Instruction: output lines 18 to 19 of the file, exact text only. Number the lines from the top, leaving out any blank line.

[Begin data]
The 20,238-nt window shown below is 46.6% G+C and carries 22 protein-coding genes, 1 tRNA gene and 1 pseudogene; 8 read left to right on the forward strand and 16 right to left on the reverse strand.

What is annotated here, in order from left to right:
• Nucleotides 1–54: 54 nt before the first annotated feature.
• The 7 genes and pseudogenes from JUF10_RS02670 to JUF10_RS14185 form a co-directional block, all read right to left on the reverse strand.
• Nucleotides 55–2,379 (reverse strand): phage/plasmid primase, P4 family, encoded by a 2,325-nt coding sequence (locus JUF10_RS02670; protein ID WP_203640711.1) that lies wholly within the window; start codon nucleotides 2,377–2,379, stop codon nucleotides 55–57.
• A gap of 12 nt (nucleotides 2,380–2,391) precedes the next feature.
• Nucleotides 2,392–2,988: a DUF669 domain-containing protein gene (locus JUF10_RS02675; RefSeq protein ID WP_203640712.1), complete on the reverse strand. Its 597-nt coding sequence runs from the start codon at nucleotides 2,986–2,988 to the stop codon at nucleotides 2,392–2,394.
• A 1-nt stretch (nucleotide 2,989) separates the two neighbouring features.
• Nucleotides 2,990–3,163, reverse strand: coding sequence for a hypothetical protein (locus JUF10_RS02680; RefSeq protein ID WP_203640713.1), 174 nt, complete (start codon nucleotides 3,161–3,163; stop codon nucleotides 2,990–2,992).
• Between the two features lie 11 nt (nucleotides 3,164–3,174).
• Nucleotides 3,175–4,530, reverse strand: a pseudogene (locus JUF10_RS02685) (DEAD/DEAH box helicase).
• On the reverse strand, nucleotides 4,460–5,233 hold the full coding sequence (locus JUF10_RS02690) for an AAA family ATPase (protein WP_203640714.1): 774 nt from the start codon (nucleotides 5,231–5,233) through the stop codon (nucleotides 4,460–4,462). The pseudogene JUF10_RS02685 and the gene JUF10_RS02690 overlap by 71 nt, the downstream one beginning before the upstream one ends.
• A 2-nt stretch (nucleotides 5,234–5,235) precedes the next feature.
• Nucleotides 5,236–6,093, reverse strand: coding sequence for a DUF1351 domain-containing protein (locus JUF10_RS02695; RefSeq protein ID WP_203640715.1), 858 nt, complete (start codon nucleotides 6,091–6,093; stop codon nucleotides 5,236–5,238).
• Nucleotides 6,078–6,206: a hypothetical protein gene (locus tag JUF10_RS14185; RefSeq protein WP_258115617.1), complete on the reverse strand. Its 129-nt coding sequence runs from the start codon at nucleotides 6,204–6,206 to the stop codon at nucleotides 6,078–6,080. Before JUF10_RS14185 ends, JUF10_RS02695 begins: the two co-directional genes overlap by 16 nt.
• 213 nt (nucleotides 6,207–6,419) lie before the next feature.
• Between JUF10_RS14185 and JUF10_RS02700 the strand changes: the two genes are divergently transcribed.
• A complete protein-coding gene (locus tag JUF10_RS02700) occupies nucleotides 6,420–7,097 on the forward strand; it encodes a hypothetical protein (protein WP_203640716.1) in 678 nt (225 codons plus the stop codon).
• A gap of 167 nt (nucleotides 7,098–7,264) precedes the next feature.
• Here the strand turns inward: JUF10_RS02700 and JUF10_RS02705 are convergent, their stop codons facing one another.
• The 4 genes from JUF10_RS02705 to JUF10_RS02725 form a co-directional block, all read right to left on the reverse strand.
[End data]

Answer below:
• A complete protein-coding gene (locus tag JUF10_RS02700) occupies nucleotides 6,420–7,097 on the forward strand; it encodes a hypothetical protein (protein WP_203640716.1) in 678 nt (225 codons plus the stop codon).
• A gap of 167 nt (nucleotides 7,098–7,264) precedes the next feature.